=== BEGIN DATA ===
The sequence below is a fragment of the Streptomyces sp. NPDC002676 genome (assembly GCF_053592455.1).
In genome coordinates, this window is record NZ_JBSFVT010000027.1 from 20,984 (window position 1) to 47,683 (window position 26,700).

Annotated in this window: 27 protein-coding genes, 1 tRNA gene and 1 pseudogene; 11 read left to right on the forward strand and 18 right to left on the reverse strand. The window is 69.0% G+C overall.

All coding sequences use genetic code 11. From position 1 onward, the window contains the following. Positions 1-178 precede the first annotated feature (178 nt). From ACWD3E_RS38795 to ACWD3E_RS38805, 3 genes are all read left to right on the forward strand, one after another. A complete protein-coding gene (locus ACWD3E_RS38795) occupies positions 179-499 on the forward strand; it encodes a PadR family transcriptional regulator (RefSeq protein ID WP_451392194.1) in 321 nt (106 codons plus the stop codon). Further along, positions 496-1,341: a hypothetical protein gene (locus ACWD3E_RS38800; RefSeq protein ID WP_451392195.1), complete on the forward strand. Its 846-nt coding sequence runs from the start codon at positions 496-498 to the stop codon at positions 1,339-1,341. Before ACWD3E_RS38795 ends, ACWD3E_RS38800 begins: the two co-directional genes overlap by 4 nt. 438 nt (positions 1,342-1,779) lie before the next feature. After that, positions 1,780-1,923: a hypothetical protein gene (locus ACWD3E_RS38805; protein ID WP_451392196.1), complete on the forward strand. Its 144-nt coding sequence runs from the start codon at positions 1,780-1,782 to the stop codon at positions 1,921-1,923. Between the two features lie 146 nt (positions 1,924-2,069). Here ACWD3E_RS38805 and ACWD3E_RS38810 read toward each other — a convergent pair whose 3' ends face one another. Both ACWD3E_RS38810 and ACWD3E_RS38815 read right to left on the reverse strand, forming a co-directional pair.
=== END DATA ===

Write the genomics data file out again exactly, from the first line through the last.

The sequence below is a fragment of the Streptomyces sp. NPDC002676 genome (assembly GCF_053592455.1).
In genome coordinates, this window is record NZ_JBSFVT010000027.1 from 20,984 (window position 1) to 47,683 (window position 26,700).

Annotated in this window: 27 protein-coding genes, 1 tRNA gene and 1 pseudogene; 11 read left to right on the forward strand and 18 right to left on the reverse strand. The window is 69.0% G+C overall.

All coding sequences use genetic code 11. From position 1 onward, the window contains the following. Positions 1-178 precede the first annotated feature (178 nt). From ACWD3E_RS38795 to ACWD3E_RS38805, 3 genes are all read left to right on the forward strand, one after another. A complete protein-coding gene (locus ACWD3E_RS38795) occupies positions 179-499 on the forward strand; it encodes a PadR family transcriptional regulator (RefSeq protein ID WP_451392194.1) in 321 nt (106 codons plus the stop codon). Further along, positions 496-1,341: a hypothetical protein gene (locus ACWD3E_RS38800; RefSeq protein ID WP_451392195.1), complete on the forward strand. Its 846-nt coding sequence runs from the start codon at positions 496-498 to the stop codon at positions 1,339-1,341. Before ACWD3E_RS38795 ends, ACWD3E_RS38800 begins: the two co-directional genes overlap by 4 nt. 438 nt (positions 1,342-1,779) lie before the next feature. After that, positions 1,780-1,923: a hypothetical protein gene (locus ACWD3E_RS38805; protein ID WP_451392196.1), complete on the forward strand. Its 144-nt coding sequence runs from the start codon at positions 1,780-1,782 to the stop codon at positions 1,921-1,923. Between the two features lie 146 nt (positions 1,924-2,069). Here ACWD3E_RS38805 and ACWD3E_RS38810 read toward each other — a convergent pair whose 3' ends face one another. Both ACWD3E_RS38810 and ACWD3E_RS38815 read right to left on the reverse strand, forming a co-directional pair.